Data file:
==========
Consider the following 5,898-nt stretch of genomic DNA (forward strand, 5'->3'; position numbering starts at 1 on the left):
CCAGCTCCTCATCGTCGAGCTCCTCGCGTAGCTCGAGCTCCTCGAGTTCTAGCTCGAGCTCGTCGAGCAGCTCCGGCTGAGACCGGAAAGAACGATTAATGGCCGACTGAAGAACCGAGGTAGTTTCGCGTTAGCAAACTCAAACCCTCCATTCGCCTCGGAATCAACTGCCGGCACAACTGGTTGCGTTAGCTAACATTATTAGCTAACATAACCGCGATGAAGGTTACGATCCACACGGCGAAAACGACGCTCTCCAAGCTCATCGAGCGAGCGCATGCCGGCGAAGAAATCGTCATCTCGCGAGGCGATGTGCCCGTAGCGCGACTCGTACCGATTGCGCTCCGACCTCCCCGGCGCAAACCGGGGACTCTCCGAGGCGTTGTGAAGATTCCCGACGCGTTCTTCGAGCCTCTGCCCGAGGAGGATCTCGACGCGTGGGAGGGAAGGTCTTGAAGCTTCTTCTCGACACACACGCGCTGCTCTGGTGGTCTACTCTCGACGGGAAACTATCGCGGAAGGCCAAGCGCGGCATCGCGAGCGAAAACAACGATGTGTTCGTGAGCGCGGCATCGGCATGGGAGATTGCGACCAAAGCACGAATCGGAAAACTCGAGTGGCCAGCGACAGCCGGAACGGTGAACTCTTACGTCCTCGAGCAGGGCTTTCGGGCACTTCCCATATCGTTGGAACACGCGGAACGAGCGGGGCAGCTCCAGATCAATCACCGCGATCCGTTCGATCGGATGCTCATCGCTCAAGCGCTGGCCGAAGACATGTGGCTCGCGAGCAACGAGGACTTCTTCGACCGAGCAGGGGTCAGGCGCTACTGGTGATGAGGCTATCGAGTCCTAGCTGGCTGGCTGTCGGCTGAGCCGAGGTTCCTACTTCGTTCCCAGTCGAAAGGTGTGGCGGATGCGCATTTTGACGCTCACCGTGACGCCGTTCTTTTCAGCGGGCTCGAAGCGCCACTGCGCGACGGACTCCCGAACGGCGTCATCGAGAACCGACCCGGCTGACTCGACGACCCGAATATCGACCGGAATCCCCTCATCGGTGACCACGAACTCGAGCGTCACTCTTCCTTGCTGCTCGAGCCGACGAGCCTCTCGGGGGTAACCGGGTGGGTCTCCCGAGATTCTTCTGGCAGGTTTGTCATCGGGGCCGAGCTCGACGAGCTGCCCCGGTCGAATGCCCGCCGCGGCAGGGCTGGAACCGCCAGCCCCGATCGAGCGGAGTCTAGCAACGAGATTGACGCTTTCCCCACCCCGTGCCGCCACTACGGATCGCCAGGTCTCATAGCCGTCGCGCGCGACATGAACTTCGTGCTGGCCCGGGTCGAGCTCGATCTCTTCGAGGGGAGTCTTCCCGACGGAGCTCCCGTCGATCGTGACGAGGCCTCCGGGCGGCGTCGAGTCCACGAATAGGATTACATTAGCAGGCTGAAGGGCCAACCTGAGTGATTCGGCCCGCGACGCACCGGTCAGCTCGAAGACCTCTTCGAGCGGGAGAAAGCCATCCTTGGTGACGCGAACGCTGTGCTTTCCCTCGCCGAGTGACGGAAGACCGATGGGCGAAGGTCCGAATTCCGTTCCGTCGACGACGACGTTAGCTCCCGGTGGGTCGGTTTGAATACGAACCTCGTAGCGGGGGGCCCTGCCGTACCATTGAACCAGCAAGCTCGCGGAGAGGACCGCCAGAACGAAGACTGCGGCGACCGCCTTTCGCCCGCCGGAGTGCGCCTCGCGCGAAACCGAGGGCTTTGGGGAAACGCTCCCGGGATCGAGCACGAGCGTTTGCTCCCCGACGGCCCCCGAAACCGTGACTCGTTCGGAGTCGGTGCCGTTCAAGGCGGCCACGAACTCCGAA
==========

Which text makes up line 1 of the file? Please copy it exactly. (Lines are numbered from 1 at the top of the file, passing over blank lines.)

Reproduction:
Consider the following 5,898-nt stretch of genomic DNA (forward strand, 5'->3'; position numbering starts at 1 on the left):